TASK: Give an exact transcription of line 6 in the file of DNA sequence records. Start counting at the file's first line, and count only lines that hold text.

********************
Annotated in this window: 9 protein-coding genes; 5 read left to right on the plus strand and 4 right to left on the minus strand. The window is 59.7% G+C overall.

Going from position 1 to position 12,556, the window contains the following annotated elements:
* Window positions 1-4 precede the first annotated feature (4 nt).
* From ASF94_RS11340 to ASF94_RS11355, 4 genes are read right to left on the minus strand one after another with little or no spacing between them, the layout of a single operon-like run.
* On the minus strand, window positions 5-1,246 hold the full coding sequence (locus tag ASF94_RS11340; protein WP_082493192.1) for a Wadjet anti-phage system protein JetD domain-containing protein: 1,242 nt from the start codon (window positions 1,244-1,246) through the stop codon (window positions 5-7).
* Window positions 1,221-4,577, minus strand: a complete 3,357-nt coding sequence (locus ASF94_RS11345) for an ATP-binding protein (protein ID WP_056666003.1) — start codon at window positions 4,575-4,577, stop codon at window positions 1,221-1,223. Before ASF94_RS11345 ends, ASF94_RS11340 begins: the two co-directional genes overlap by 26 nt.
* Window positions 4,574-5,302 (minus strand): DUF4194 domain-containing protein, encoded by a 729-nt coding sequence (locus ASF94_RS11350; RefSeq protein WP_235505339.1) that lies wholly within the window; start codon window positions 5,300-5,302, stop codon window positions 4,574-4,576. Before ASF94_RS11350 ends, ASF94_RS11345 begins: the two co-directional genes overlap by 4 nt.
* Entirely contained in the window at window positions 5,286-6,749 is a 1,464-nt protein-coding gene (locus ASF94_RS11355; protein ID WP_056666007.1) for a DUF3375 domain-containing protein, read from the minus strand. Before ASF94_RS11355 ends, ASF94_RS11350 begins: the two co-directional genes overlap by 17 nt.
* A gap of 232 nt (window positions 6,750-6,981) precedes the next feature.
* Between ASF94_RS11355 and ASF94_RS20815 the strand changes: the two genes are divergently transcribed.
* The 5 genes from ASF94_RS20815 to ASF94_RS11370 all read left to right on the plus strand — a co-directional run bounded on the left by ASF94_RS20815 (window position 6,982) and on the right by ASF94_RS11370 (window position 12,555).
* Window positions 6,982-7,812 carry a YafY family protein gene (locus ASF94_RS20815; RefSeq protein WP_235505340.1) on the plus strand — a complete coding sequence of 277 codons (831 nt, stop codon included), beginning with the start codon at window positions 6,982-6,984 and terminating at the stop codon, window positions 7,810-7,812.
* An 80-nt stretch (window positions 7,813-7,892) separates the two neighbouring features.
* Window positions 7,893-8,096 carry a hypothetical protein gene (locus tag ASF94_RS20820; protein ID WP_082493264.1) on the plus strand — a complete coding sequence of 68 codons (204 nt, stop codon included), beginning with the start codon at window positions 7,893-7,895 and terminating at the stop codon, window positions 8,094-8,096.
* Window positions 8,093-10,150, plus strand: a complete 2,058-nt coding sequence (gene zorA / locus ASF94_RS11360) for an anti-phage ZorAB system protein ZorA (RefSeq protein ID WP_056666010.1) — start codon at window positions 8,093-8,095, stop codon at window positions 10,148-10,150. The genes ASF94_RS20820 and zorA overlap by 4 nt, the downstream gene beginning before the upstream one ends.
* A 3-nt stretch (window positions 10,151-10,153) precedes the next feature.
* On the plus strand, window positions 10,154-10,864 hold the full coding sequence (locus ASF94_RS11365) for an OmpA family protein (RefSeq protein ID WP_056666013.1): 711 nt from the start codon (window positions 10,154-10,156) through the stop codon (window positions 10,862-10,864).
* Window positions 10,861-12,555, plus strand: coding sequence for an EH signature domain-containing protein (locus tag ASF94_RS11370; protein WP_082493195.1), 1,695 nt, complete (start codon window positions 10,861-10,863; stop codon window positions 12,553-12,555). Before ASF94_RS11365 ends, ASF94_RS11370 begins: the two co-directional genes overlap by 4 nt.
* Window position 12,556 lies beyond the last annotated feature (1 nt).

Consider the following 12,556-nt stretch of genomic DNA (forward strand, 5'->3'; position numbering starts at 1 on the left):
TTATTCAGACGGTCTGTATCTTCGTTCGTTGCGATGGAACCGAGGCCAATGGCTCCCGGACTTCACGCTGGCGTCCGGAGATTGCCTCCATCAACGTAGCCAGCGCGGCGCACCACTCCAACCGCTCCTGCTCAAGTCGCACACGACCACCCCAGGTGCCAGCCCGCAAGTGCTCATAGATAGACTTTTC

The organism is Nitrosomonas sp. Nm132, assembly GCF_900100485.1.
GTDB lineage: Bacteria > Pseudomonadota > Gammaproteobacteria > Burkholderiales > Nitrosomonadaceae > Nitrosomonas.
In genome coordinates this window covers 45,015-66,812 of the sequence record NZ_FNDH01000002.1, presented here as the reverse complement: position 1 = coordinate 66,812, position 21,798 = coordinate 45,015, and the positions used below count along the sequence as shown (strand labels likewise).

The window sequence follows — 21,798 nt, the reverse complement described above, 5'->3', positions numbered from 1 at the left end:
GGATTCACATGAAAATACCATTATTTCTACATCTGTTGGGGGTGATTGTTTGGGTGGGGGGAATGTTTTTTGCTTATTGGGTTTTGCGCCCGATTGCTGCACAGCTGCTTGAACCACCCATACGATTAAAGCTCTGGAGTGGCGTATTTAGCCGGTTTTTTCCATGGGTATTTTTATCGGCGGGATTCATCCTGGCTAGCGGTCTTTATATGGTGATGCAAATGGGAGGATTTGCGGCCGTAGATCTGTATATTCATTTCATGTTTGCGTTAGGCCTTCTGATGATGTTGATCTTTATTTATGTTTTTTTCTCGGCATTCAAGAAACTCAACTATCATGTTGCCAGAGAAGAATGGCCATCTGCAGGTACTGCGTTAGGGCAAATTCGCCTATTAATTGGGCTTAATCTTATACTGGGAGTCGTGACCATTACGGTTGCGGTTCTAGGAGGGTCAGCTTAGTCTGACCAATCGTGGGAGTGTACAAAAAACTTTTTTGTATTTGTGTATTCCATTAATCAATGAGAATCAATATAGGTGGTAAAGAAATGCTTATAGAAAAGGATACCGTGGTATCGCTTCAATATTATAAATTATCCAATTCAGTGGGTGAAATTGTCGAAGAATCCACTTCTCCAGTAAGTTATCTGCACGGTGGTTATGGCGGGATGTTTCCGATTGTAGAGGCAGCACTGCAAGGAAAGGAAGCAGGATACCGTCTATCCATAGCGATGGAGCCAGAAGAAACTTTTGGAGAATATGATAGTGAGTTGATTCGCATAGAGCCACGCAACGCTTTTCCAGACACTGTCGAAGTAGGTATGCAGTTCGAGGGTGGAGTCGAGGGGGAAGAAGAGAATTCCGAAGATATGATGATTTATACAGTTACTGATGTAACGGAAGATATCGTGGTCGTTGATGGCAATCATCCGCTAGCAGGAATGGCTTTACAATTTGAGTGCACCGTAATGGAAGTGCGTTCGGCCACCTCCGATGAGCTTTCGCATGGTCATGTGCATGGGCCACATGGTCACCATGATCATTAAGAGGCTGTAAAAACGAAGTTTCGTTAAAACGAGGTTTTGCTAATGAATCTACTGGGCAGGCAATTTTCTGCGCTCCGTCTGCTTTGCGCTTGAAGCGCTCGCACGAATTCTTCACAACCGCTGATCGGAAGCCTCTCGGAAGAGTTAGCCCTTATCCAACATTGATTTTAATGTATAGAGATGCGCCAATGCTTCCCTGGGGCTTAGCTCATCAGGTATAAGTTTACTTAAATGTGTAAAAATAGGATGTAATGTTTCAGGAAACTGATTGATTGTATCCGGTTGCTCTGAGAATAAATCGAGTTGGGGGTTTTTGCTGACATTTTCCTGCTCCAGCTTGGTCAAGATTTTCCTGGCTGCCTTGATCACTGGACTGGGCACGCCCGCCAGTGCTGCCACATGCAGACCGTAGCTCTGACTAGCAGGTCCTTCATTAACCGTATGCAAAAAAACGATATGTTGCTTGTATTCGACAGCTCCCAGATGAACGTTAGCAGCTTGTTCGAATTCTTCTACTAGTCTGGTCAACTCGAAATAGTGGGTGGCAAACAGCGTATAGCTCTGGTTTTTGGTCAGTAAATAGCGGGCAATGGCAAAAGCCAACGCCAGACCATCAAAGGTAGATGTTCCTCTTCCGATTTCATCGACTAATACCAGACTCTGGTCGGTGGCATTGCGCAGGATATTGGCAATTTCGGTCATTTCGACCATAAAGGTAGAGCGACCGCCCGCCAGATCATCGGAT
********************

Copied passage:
* Window positions 1,221-4,577, minus strand: a complete 3,357-nt coding sequence (locus ASF94_RS11345) for an ATP-binding protein (protein ID WP_056666003.1) — start codon at window positions 4,575-4,577, stop codon at window positions 1,221-1,223. Before ASF94_RS11345 ends, ASF94_RS11340 begins: the two co-directional genes overlap by 26 nt.